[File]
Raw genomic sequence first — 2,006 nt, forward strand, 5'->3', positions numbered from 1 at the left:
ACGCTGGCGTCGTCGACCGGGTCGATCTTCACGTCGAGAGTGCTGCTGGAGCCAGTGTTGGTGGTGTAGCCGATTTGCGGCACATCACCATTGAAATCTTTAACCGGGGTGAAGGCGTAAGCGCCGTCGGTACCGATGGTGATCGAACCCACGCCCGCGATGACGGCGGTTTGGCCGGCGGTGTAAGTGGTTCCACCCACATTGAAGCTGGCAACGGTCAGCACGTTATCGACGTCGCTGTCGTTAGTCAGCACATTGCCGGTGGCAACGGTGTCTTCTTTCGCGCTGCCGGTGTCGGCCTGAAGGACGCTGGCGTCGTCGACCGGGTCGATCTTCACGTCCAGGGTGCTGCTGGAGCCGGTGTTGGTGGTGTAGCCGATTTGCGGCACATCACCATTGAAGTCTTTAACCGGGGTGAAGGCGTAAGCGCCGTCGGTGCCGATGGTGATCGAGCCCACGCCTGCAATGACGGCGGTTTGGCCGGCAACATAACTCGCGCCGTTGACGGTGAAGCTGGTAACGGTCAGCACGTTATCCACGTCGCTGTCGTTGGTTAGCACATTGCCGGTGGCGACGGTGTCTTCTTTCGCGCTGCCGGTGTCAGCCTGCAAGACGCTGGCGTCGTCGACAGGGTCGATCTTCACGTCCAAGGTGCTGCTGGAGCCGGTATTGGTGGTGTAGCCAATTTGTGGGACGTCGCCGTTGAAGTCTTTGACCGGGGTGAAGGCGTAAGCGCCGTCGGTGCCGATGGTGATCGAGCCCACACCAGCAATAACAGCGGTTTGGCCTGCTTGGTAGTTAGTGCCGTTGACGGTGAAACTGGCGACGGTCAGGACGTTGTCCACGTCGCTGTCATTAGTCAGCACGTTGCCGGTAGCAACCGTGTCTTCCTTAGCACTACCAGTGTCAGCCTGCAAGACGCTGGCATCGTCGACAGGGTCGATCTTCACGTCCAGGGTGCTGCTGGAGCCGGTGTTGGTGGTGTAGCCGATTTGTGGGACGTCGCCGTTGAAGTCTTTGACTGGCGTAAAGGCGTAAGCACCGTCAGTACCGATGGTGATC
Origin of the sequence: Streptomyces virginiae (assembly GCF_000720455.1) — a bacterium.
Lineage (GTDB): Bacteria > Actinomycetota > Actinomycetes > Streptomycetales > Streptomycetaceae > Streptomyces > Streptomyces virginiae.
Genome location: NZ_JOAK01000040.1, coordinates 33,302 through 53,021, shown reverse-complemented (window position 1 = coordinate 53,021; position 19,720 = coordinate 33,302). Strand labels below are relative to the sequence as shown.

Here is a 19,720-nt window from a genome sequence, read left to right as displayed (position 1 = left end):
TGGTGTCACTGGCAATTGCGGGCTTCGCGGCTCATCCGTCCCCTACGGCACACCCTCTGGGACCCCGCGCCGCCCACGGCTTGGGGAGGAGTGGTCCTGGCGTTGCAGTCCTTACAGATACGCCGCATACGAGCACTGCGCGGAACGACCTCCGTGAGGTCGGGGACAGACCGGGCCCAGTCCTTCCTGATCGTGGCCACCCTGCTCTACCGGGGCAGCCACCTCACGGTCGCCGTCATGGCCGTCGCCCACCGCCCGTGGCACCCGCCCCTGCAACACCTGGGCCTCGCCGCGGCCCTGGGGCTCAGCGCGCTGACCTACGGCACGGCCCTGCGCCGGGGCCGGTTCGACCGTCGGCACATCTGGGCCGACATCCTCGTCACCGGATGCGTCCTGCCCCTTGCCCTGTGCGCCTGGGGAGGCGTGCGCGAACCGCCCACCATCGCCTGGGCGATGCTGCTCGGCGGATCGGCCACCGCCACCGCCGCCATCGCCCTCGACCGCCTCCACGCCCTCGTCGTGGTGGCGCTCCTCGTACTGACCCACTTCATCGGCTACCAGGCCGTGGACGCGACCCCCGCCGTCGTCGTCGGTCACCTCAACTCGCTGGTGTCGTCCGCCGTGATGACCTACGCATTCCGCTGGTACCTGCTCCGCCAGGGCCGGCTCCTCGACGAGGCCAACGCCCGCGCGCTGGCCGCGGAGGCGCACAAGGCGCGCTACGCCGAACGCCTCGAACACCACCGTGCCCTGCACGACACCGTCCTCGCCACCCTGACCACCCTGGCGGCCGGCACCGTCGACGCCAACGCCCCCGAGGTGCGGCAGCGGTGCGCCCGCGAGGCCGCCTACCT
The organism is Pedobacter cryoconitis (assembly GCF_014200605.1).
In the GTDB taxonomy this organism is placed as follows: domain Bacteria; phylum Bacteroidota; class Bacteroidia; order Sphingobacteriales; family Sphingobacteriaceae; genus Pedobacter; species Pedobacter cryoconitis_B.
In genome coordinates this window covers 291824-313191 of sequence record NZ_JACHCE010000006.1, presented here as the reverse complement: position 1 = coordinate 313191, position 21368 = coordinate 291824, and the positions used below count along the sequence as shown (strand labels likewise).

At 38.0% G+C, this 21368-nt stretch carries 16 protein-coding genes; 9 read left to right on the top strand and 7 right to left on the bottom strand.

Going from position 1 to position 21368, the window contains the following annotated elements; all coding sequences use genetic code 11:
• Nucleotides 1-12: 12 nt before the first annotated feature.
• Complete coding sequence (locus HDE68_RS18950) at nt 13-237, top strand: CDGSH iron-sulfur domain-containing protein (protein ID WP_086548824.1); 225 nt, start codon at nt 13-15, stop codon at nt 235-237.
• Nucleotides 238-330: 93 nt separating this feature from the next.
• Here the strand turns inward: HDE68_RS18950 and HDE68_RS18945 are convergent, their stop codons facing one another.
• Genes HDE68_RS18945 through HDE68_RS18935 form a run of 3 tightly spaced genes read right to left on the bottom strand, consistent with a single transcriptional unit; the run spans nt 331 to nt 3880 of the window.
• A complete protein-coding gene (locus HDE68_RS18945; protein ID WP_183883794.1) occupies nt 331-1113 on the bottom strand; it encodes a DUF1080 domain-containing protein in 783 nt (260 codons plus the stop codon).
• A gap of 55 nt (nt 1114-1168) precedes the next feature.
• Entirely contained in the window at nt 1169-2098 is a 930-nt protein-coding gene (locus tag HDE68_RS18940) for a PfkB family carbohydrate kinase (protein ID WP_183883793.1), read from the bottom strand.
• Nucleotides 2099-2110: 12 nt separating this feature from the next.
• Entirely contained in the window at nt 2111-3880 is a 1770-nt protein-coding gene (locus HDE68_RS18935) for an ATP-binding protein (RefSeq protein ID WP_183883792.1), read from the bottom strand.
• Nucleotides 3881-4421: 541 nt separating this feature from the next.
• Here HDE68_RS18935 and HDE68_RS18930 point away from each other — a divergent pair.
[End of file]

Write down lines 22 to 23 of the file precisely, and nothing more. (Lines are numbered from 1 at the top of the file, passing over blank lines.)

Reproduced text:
• Entirely contained in the window at nt 2111-3880 is a 1770-nt protein-coding gene (locus HDE68_RS18935) for an ATP-binding protein (RefSeq protein ID WP_183883792.1), read from the bottom strand.
• Nucleotides 3881-4421: 541 nt separating this feature from the next.